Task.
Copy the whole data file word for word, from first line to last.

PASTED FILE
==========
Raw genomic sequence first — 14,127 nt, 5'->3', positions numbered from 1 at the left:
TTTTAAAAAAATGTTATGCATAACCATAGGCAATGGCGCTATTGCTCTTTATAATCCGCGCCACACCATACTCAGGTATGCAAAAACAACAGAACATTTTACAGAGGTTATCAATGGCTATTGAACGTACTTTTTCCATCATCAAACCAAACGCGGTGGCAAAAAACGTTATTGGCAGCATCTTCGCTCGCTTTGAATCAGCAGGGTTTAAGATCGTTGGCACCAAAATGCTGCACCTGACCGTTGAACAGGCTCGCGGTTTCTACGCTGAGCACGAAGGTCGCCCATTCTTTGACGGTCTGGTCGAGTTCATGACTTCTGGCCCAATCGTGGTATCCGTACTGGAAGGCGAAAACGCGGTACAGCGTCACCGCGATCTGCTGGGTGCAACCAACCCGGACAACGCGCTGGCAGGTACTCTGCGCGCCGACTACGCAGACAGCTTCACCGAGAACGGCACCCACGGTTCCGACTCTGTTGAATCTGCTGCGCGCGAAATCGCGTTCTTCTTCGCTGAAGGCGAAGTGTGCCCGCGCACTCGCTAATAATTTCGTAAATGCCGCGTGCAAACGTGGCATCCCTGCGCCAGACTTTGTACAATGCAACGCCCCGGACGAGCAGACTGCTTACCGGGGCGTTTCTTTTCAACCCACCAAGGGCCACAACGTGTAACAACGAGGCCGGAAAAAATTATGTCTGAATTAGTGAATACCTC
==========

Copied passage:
Raw genomic sequence first — 14,127 nt, 5'->3', positions numbered from 1 at the left:
TTTTAAAAAAATGTTATGCATAACCATAGGCAATGGCGCTATTGCTCTTTATAATCCGCGCCACACCATACTCAGGTATGCAAAAACAACAGAACATTTTACAGAGGTTATCAATGGCTATTGAACGTACTTTTTCCATCATCAAACCAAACGCGGTGGCAAAAAACGTTATTGGCAGCATCTTCGCTCGCTTTGAATCAGCAGGGTTTAAGATCGTTGGCACCAAAATGCTGCACCTGACCGTTGAACAGGCTCGCGGTTTCTACGCTGAGCACGAAGGTCGCCCATTCTTTGACGGTCTGGTCGAGTTCATGACTTCTGGCCCAATCGTGGTATCCGTACTGGAAGGCGAAAACGCGGTACAGCGTCACCGCGATCTGCTGGGTGCAACCAACCCGGACAACGCGCTGGCAGGTACTCTGCGCGCCGACTACGCAGACAGCTTCACCGAGAACGGCACCCACGGTTCCGACTCTGTTGAATCTGCTGCGCGCGAAATCGCGTTCTTCTTCGCTGAAGGCGAAGTGTGCCCGCGCACTCGCTAATAATTTCGTAAATGCCGCGTGCAAACGTGGCATCCCTGCGCCAGACTTTGTACAATGCAACGCCCCGGACGAGCAGACTGCTTACCGGGGCGTTTCTTTTCAACCCACCAAGGGCCACAACGTGTAACAACGAGGCCGGAAAAAATTATGTCTGAATTAGTGAATACCTC